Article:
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Sixty Days to Nowhere,
This review is from: Sixty Days and Counting (Paperback)
Robinson's books have always had strong ecological themes, and this, the final volume of his look at the global warming crisis, is no exception. Unlike so many other books that try and delve in this area, Robinson provides not only a look at what we might expect to happen to our world if our current production and consumption habits don't change, but what we can reasonably do about it.
This is, in fact, the strong point of this work, as Robinson envisions both a group of dedicated scientists who actively try to handle a myriad of different types of technological fixes and a newly elected President who gives far more than lip service to their plans. Many of the things Robinson describes here are both good science and show a good grasp of what is possible in the world of politics when the voting population can actually see and feel the detrimental effects (most of this was detailed in the prior two books). The economic costs of massive programs of this nature (such as pumping huge quantities of seawater into basins and back to the top of the eastern Antarctic) are not ignored, either, though I did feel that expecting a massive shift of dollars from military defense to ecological programs was expecting a little too much.
Unfortunately, the novel that above is wrapped in isn't much of a novel. We are presented with the continuing story of Frank in search of his briefly met mysterious love while still trying to live a feral life inside the city confines, and Charlie and his concerns about his youngest son. The whole incident of the potential election-rigging that formed a prime part of the last book is still here, but muted and almost buried under a somewhat far-fetched attempt to find and root out the super-black intelligence agency responsible for the plan. Now there may be little doubt that there may be intelligence-gathering agencies that have too much unsupervised power, and that current laws do not do enough to safeguard individual's liberties and rights, but Robinson's depiction crosses the line into James Bondian fantasy. Robinson also lets his own political biases show far too much, at one point making an unqualified statement that the people in the current administration are criminals.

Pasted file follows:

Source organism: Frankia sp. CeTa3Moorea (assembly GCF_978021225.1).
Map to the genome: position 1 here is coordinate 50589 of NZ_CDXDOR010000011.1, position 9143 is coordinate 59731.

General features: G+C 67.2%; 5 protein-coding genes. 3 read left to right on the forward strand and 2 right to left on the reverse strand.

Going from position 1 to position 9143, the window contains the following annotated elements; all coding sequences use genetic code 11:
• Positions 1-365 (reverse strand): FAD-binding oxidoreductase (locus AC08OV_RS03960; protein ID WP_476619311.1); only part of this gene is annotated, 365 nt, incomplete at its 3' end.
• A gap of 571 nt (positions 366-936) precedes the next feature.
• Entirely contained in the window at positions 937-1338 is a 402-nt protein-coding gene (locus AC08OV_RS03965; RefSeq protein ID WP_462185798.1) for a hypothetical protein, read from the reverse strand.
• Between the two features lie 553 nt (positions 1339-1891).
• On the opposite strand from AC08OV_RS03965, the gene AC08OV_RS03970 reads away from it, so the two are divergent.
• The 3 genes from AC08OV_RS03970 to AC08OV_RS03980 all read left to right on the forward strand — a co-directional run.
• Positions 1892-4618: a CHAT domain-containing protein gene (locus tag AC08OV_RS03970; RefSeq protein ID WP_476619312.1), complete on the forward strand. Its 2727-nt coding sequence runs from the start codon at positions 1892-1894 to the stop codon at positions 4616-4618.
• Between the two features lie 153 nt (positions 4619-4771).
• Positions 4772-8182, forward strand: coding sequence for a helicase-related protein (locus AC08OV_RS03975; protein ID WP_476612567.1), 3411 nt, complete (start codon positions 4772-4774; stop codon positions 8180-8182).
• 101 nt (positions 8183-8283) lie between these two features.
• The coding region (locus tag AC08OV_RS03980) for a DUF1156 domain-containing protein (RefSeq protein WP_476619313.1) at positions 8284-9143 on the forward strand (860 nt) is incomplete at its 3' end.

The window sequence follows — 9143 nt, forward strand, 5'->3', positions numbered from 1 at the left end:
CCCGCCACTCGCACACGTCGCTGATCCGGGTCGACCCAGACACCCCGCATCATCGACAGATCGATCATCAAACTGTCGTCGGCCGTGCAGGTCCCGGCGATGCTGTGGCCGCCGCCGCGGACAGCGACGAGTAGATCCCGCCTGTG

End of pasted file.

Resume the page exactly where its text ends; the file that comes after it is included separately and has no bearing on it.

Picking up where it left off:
The trouble with all of this is there is very little action, and almost no suspense. Frank and Charlie's stories just don't have much emotional grabbing power, so that in the end I felt I was reading more of a treatise (even if a good, well reasoned, and scientifically sound one) than a novel. The other plot threads that were started in the first two books are given conclusions, but almost in a back-handed manner, and with far too much of `everything ends well'. What would have helped this book considerably would have been a look at the world and the political maneuvering from the eyes of Phil Chase, the new President, but we are only given short glimpses of this. By the end of the book, everything just kind of sputters out, leaving me quite disappointed. I expect much better from this author.
--- Reviewed by Patrick Shepherd (hyperpat)